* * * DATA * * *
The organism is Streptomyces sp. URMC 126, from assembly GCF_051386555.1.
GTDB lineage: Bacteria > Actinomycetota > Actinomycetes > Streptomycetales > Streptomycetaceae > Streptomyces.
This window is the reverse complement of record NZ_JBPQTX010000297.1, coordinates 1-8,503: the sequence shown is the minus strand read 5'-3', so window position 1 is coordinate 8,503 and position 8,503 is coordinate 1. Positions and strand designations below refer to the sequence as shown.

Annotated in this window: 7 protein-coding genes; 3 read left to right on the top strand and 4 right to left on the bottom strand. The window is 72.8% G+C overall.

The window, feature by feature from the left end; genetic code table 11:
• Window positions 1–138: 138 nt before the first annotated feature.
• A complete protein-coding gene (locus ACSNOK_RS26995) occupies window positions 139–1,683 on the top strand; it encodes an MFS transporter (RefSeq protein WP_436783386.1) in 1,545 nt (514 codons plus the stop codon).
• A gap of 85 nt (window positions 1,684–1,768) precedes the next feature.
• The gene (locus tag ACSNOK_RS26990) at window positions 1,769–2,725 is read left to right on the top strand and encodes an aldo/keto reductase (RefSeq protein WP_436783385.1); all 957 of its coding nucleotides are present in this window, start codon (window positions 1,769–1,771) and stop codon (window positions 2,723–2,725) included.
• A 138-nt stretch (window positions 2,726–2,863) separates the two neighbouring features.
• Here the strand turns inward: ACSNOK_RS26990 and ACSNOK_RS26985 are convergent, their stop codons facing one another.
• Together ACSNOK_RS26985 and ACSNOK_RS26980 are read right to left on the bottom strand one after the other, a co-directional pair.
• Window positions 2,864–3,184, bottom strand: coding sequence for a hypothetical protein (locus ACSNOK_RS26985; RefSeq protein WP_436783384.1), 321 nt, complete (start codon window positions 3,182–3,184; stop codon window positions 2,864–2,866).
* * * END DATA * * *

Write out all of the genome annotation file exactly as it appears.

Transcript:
The organism is Streptomyces sp. URMC 126, from assembly GCF_051386555.1.
GTDB lineage: Bacteria > Actinomycetota > Actinomycetes > Streptomycetales > Streptomycetaceae > Streptomyces.
This window is the reverse complement of record NZ_JBPQTX010000297.1, coordinates 1-8,503: the sequence shown is the minus strand read 5'-3', so window position 1 is coordinate 8,503 and position 8,503 is coordinate 1. Positions and strand designations below refer to the sequence as shown.

Annotated in this window: 7 protein-coding genes; 3 read left to right on the top strand and 4 right to left on the bottom strand. The window is 72.8% G+C overall.

The window, feature by feature from the left end; genetic code table 11:
• Window positions 1–138: 138 nt before the first annotated feature.
• A complete protein-coding gene (locus ACSNOK_RS26995) occupies window positions 139–1,683 on the top strand; it encodes an MFS transporter (RefSeq protein WP_436783386.1) in 1,545 nt (514 codons plus the stop codon).
• A gap of 85 nt (window positions 1,684–1,768) precedes the next feature.
• The gene (locus tag ACSNOK_RS26990) at window positions 1,769–2,725 is read left to right on the top strand and encodes an aldo/keto reductase (RefSeq protein WP_436783385.1); all 957 of its coding nucleotides are present in this window, start codon (window positions 1,769–1,771) and stop codon (window positions 2,723–2,725) included.
• A 138-nt stretch (window positions 2,726–2,863) separates the two neighbouring features.
• Here the strand turns inward: ACSNOK_RS26990 and ACSNOK_RS26985 are convergent, their stop codons facing one another.
• Together ACSNOK_RS26985 and ACSNOK_RS26980 are read right to left on the bottom strand one after the other, a co-directional pair.
• Window positions 2,864–3,184, bottom strand: coding sequence for a hypothetical protein (locus ACSNOK_RS26985; RefSeq protein WP_436783384.1), 321 nt, complete (start codon window positions 3,182–3,184; stop codon window positions 2,864–2,866).